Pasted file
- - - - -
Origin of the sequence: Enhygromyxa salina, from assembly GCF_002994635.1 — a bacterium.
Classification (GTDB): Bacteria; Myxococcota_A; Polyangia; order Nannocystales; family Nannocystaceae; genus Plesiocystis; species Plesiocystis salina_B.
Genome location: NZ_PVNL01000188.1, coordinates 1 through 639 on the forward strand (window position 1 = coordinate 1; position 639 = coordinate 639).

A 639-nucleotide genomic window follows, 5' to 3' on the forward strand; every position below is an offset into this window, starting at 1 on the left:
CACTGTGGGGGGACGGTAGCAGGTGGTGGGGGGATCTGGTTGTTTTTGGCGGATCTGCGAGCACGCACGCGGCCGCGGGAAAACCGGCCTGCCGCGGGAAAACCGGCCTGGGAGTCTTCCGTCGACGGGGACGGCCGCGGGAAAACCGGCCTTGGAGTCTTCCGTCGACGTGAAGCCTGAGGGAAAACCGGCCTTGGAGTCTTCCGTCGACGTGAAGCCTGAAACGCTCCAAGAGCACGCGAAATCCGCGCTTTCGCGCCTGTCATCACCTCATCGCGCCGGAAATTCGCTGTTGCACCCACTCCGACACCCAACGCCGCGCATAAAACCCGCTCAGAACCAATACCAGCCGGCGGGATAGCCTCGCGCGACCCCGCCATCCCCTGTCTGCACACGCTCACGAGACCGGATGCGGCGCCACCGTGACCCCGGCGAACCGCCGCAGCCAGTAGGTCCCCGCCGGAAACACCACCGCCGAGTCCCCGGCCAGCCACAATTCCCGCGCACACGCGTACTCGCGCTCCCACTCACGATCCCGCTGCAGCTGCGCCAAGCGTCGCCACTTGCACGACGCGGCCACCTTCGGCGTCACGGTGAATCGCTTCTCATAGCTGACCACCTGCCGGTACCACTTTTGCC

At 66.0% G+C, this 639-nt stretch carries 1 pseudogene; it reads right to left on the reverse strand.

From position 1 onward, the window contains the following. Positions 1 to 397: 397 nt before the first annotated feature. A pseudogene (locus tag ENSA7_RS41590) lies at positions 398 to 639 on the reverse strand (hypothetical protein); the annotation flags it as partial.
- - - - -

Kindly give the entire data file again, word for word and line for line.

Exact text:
Origin of the sequence: Enhygromyxa salina, from assembly GCF_002994635.1 — a bacterium.
Classification (GTDB): Bacteria; Myxococcota_A; Polyangia; order Nannocystales; family Nannocystaceae; genus Plesiocystis; species Plesiocystis salina_B.
Genome location: NZ_PVNL01000188.1, coordinates 1 through 639 on the forward strand (window position 1 = coordinate 1; position 639 = coordinate 639).

A 639-nucleotide genomic window follows, 5' to 3' on the forward strand; every position below is an offset into this window, starting at 1 on the left:
CACTGTGGGGGGACGGTAGCAGGTGGTGGGGGGATCTGGTTGTTTTTGGCGGATCTGCGAGCACGCACGCGGCCGCGGGAAAACCGGCCTGCCGCGGGAAAACCGGCCTGGGAGTCTTCCGTCGACGGGGACGGCCGCGGGAAAACCGGCCTTGGAGTCTTCCGTCGACGTGAAGCCTGAGGGAAAACCGGCCTTGGAGTCTTCCGTCGACGTGAAGCCTGAAACGCTCCAAGAGCACGCGAAATCCGCGCTTTCGCGCCTGTCATCACCTCATCGCGCCGGAAATTCGCTGTTGCACCCACTCCGACACCCAACGCCGCGCATAAAACCCGCTCAGAACCAATACCAGCCGGCGGGATAGCCTCGCGCGACCCCGCCATCCCCTGTCTGCACACGCTCACGAGACCGGATGCGGCGCCACCGTGACCCCGGCGAACCGCCGCAGCCAGTAGGTCCCCGCCGGAAACACCACCGCCGAGTCCCCGGCCAGCCACAATTCCCGCGCACACGCGTACTCGCGCTCCCACTCACGATCCCGCTGCAGCTGCGCCAAGCGTCGCCACTTGCACGACGCGGCCACCTTCGGCGTCACGGTGAATCGCTTCTCATAGCTGACCACCTGCCGGTACCACTTTTGCC

At 66.0% G+C, this 639-nt stretch carries 1 pseudogene; it reads right to left on the reverse strand.

From position 1 onward, the window contains the following. Positions 1 to 397: 397 nt before the first annotated feature. A pseudogene (locus tag ENSA7_RS41590) lies at positions 398 to 639 on the reverse strand (hypothetical protein); the annotation flags it as partial.